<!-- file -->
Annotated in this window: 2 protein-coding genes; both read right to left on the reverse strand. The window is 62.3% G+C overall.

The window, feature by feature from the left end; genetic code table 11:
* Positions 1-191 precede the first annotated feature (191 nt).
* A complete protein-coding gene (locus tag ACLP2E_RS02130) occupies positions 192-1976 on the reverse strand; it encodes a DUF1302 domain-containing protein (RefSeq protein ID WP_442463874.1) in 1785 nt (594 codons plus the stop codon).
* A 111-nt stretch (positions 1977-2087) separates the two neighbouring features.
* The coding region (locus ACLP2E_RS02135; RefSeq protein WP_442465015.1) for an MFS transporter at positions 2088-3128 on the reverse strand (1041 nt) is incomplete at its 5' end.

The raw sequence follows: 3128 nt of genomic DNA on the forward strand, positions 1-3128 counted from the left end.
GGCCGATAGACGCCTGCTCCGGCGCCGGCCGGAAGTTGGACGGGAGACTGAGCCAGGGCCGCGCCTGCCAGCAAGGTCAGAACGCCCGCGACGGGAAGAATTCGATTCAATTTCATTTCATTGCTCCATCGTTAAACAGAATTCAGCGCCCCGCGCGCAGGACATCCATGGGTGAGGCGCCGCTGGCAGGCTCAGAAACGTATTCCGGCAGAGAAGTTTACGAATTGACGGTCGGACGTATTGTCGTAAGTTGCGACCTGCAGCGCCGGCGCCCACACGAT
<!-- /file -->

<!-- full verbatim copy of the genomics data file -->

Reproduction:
Annotated in this window: 2 protein-coding genes; both read right to left on the reverse strand. The window is 62.3% G+C overall.

The window, feature by feature from the left end; genetic code table 11:
* Positions 1-191 precede the first annotated feature (191 nt).
* A complete protein-coding gene (locus tag ACLP2E_RS02130) occupies positions 192-1976 on the reverse strand; it encodes a DUF1302 domain-containing protein (RefSeq protein ID WP_442463874.1) in 1785 nt (594 codons plus the stop codon).
* A 111-nt stretch (positions 1977-2087) separates the two neighbouring features.
* The coding region (locus ACLP2E_RS02135; RefSeq protein WP_442465015.1) for an MFS transporter at positions 2088-3128 on the reverse strand (1041 nt) is incomplete at its 5' end.

The raw sequence follows: 3128 nt of genomic DNA on the forward strand, positions 1-3128 counted from the left end.
GGCCGATAGACGCCTGCTCCGGCGCCGGCCGGAAGTTGGACGGGAGACTGAGCCAGGGCCGCGCCTGCCAGCAAGGTCAGAACGCCCGCGACGGGAAGAATTCGATTCAATTTCATTTCATTGCTCCATCGTTAAACAGAATTCAGCGCCCCGCGCGCAGGACATCCATGGGTGAGGCGCCGCTGGCAGGCTCAGAAACGTATTCCGGCAGAGAAGTTTACGAATTGACGGTCGGACGTATTGTCGTAAGTTGCGACCTGCAGCGCCGGCGCCCACACGAT